Lunch’er Chris Reports: Bulgogi & Kimchi Cart Opens Korean Noodle Soup Cart

A brand new cart has popped up on 49th btw. 6+7th, right next to the 3 year old Bulgogi & Kimchi Cart, and Lunch’er “Chris6Sigma” was kind enough to send in this full report…

One of my street meat favorites, the Bulgogi & Kimchi (B&K for short), has firmly established itself in the 6th ave corridor of vendors by serving tasty grilled Korean meats and tender japchae with unflinching cheerfulness. The owners, Mr. and Mrs. Lee are the very definition of a “Mom & Pop” biz, and they’ve expanded to the soup business by bringing on Mr. Lee’s younger brother to operate an adjoining cart at the NW corner of 49th & 6th.

The menu is pretty straight forward – noodle soups consisting of a dashi broth, ramyun or udon noodles, and a topping such as bulgogi, dak galbi (spicy grilled chicken), kimchi, etc. There are also a few special items such as jjampong – Chinese style seafood and noodle soup in a spicy broth, jajangmyeon – udon noodles in a rich black soybean sauce, tteokbokki – rice cake batons in a tangy, sweet and spicy sauce, and a veggie and spicy tuna kimbap. The menu’s prices range from $5-$8, so it certainly meets ML cost objectives.

Upon receiving my order for spicy chicken udon soup, the somewhat taciturn younger brother put a pot of broth on to boil, dropped in a packet of noodles (yes – all the noodles are off-the-shelf neoguri or shin ramyun), and to my amusement, ran over to the B&K cart for a small serving of spicy chicken. I suppose it makes sense for the B&K cart to provide the proteins and let the soup cart focus on the noodles.

The soup unfortunately doesn’t come with any side items such as rice or kimchi, but is a fair deal at $6. Ingredient wise, you’ve got 5-6 chunks of tender spicy chicken, a few sheets of odeng (fish cake), chopped scallions and a good portion of udon noodles in a savory dashi broth. It was a bit salty, but still tasty and not overly spicy. You’ll want to improvise a bib, as the udon noodles have a nasty habit of flipping flecks of red broth every which way. I should also note that the timing of this cart’s opening is a bit injurious with the rising mercury – hot noodle soup is more suited to cold weather, IMO.

Despite the simplicity of the meal, its incongruity with the coming summer months, and its potential to ruin a shirt and tie with one careless flick of a noodle, I love the idea of getting Korean noodles from a cart in midtown. Now if they only served soju, I’d be one happy boy.

The + (What someone who likes this place would say)

  • Korean noodles? In my midtown? MOAR!
  • Tasty, filling, authentic, and cheap – it’s the very definition of a good Midtown lunch vendor
  • Aside from Hyo Dong Gak and Shanghai Mong in K-town, this is one of the few places to find jajangmyeon and jjampong in Manhattan.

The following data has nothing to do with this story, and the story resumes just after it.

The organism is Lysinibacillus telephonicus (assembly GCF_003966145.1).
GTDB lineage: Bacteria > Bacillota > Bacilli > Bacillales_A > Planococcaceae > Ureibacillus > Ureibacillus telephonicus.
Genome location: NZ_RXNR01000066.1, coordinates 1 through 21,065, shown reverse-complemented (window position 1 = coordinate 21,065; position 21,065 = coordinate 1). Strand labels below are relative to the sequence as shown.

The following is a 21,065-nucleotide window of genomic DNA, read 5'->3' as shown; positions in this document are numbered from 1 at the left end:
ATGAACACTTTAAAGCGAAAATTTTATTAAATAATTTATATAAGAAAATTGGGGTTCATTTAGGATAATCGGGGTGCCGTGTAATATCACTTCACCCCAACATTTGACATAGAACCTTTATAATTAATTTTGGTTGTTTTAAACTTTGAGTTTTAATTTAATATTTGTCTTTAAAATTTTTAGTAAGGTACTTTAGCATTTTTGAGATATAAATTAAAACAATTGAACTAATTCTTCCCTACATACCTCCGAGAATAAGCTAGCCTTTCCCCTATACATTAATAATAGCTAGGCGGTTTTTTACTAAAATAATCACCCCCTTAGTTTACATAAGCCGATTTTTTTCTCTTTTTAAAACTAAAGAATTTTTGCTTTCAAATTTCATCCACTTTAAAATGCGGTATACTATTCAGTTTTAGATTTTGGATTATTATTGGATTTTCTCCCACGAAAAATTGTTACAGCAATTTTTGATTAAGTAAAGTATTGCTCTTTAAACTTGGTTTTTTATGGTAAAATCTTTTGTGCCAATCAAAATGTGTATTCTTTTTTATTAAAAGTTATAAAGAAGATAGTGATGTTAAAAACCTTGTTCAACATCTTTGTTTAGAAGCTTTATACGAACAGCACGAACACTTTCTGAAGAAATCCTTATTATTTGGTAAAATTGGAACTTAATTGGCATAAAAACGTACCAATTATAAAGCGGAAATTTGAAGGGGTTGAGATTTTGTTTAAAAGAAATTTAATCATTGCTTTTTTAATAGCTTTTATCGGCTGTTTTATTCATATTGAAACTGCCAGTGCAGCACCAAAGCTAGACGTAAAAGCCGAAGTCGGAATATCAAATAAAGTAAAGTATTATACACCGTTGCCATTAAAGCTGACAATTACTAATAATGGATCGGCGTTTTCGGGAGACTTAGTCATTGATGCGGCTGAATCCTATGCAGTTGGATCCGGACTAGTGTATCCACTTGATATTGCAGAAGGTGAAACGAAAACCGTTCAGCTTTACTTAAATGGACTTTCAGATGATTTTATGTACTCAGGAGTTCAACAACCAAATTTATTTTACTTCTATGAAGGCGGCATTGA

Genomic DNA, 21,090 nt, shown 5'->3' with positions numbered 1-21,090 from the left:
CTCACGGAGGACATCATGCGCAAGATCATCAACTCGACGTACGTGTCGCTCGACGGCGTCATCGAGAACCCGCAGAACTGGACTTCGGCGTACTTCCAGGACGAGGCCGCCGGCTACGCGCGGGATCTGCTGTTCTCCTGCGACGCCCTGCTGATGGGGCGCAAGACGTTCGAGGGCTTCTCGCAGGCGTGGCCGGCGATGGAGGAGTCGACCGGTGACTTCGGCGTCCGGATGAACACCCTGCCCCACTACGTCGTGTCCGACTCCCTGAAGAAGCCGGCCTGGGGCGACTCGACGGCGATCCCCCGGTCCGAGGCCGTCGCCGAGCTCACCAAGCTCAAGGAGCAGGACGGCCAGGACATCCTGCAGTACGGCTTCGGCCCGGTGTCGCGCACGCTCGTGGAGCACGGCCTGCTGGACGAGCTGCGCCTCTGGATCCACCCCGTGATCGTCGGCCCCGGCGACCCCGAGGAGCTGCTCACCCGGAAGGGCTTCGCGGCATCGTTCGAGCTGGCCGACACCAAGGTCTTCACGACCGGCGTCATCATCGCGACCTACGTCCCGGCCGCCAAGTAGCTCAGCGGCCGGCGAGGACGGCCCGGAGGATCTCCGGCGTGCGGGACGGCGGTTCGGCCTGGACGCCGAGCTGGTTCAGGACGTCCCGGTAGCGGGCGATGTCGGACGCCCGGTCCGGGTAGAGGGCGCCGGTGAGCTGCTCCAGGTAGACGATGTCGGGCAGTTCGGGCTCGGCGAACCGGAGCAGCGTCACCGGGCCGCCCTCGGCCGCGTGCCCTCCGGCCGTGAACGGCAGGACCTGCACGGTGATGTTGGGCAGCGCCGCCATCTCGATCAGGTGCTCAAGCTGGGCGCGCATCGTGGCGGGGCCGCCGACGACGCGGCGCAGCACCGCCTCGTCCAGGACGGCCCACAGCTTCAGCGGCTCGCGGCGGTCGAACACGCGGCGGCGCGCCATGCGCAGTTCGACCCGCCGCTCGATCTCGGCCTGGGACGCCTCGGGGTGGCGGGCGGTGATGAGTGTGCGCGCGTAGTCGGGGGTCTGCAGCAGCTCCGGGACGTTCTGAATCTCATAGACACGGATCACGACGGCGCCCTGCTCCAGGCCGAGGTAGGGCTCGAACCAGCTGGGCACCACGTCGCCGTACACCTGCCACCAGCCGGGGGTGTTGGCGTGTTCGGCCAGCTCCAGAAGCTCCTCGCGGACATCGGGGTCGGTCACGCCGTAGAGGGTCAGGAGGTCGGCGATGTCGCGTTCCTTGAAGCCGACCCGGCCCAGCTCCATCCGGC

• If the owners of B&K and Noodle Soup were any sweeter, they’d give you diabetes.

The – (What someone who dislikes this place would say)

  • OMGz, they use off-the-shelf packet noodles! I can like, buy those at H-mart for $1.
  • This $6 bowl of noodle soup just left a red stain on my $260 Zegna shirt.
  • It’s so damn hot! …ramyun was a bad choice.
  • Seafood. From a cart. ‘Nuff said.

Korean Noodle Soup Cart, 49th btw. 6+7th


  • that’s one clean cart.

  • User has not uploaded an avatar

    Kudos on a comprehensive, fact-filled, helpful post on a spot that actually meets ML criteria, well done!

    Business-like prose and OCD tendencies aside, this is why some of us frequent the blog (well that and the very entertaining progression of the DocChuck saga).

  • Dude, jjajungmyun AND jjampeong? Why didn’t we go HERE for our lil meet up?!

  • “It’s gonna be legend-… wait for it… and I hope you’re not lactose intolerant because the second half of that word is DAIRY!”

  • User has not uploaded an avatar

    Hmm.. Have got to try the Jjajangmyun , it is a strange dish. Go to South Korea, or even Koreatown and you will see signs for ‘Chinese Restuarant’, but the primary dish they serve Jjajangmyun…

    Would be nice if they put some Takuan, raw onion and a bit of black bean sauce and vinegar.

    Ok… asking for too much. :)

  • Did I read that right?! Forget about jja jang myun. They serve ddulbokki? I must give that a try!!! :)

  • User has not uploaded an avatar

    Bogus URL… but it is available.

  • User has not uploaded an avatar

    someone please tell me they are not using jjapaghetti for their jja jang myun…

    • don’t think so. they had a big pot of jjajangmyeon sauce on a steamer, and i’m guessing they use the pre-cooked udon for the noodles. I’ll come back and order it on a day when i’m not wearing a white shirt. :)

  • hey chris, your face is a bit injurious. BURN.

    Nah, good stuff. I’ve basically given up on eating noodle soups. Can’t risk stains on my $40 H&M shirts…

  • ewww soju..
    +1 ambitious – i definitely wanna try the “ricencake strings” hahahahaha. havent eaten that on the street since…. korea.

  • It’s amazing what they can create from a little cart.

  • Even I might eat something that came from a “CART” that looked like that.


  • There’s no doubt that if I were wearing a white shirt while eating this meal, no napkin bib would be a good enough defense. Better off bringing another shirt you don’t mind getting something on it.

  • HAHA on the Neoguri or Shin ramyun.
    I hope the cart it sticks around during the winter. Jjampong would be a good option for a cold weather meal.
    Who am I kidding? Even if summer, might eat it wearing all black.

  • brilliant- I want to see more!

  • Wow, Korean noodles from a cart in Midtown? Amazing!! The prices are definitely decent but makes me wonder how big the servings are. I’d hate to get something from there only to still be hungry afterwards.

Leave a Reply

You must log in or register to post a comment.